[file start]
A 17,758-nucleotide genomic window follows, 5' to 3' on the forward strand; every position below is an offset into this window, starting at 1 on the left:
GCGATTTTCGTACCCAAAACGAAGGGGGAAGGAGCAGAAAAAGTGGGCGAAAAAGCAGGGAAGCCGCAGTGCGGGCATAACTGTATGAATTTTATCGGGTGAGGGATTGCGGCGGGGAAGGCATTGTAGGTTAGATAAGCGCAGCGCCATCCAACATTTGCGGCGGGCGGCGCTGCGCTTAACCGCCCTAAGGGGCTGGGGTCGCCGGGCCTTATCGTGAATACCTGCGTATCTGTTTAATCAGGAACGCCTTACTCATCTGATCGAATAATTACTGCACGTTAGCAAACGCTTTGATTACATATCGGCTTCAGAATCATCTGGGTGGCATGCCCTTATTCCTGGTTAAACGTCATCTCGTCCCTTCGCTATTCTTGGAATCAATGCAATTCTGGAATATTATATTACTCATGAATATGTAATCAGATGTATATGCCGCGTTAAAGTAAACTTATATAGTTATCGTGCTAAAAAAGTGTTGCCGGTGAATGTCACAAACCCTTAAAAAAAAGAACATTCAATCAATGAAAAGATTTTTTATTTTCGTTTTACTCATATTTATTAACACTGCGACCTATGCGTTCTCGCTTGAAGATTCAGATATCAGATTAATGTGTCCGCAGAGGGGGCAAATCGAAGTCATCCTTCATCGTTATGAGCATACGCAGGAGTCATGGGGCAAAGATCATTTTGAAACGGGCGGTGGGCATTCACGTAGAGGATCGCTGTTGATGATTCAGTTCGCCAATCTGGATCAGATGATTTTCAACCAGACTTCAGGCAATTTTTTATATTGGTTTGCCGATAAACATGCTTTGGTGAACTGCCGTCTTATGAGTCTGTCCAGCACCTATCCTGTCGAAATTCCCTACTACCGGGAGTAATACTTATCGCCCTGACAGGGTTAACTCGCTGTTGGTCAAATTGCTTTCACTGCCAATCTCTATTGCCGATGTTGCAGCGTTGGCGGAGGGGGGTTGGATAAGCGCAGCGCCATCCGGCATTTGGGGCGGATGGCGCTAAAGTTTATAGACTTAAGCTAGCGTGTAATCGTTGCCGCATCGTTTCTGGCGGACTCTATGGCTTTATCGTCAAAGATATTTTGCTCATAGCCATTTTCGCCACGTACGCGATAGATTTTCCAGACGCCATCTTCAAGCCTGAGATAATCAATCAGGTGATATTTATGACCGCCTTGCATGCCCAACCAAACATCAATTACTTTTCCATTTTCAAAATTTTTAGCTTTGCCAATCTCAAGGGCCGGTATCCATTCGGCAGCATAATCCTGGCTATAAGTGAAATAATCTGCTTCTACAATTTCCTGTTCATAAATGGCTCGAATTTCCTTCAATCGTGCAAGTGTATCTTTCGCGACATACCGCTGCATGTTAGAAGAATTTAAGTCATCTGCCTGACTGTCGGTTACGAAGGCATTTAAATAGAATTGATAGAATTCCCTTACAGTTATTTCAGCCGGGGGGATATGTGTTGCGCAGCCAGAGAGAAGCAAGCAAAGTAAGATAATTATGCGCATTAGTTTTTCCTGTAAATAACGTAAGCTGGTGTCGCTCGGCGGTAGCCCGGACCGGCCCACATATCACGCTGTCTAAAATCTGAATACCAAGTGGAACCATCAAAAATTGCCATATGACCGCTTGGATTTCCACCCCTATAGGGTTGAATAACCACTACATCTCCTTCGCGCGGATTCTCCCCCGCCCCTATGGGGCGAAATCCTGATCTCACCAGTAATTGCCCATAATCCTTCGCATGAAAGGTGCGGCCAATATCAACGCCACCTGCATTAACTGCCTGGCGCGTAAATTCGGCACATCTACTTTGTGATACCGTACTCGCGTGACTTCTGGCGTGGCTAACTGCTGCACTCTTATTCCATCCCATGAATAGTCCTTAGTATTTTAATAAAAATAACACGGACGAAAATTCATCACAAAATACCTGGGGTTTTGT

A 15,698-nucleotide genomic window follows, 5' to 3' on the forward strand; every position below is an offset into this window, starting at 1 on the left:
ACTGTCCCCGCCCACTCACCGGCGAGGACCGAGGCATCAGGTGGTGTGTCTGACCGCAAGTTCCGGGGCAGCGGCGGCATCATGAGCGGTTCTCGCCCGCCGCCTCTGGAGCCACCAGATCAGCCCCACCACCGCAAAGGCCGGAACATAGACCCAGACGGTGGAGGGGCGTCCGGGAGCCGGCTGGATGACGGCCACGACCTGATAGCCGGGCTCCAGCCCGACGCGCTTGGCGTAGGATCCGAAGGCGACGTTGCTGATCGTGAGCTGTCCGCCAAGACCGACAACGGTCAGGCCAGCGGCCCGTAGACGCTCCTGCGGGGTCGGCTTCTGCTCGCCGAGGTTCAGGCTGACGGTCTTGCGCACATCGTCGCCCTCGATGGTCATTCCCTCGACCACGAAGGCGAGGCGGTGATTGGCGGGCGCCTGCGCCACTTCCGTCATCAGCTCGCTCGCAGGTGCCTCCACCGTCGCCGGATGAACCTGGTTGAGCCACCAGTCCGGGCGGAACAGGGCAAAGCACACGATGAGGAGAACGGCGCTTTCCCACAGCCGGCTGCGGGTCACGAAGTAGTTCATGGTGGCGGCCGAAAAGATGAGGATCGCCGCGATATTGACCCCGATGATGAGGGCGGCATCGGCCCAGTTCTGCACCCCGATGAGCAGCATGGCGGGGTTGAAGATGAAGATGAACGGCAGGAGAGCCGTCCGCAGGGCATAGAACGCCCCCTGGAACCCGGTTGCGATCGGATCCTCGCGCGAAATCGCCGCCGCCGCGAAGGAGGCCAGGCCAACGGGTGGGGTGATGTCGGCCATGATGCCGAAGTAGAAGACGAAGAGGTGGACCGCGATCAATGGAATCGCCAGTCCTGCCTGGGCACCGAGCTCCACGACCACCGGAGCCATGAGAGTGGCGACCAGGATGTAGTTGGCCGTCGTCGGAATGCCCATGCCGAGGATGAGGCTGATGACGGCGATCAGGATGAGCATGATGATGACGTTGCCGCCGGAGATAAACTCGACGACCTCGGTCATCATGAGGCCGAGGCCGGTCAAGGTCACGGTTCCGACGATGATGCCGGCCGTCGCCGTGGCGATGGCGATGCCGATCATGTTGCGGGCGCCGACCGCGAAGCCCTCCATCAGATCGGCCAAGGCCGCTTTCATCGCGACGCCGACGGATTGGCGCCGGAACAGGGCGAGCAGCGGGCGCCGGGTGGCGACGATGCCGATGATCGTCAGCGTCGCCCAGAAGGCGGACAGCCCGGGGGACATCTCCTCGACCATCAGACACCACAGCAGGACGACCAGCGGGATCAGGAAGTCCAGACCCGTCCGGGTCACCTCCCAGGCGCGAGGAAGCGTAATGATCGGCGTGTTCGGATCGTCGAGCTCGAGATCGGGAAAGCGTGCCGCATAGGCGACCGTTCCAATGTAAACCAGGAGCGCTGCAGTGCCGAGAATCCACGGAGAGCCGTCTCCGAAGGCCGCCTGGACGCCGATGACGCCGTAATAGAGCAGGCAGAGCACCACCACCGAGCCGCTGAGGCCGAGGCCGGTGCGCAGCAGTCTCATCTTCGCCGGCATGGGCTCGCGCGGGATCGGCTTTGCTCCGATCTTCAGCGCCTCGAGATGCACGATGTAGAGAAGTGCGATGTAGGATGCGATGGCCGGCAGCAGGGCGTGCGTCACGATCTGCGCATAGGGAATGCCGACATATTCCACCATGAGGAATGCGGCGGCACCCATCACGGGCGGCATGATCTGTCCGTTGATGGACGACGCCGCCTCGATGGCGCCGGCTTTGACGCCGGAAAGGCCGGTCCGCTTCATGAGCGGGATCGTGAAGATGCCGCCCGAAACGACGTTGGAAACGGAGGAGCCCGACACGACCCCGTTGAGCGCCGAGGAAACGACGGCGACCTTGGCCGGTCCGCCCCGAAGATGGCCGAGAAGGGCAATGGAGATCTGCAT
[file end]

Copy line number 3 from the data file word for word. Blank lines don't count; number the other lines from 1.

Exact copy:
A 15,698-nucleotide genomic window follows, 5' to 3' on the forward strand; every position below is an offset into this window, starting at 1 on the left: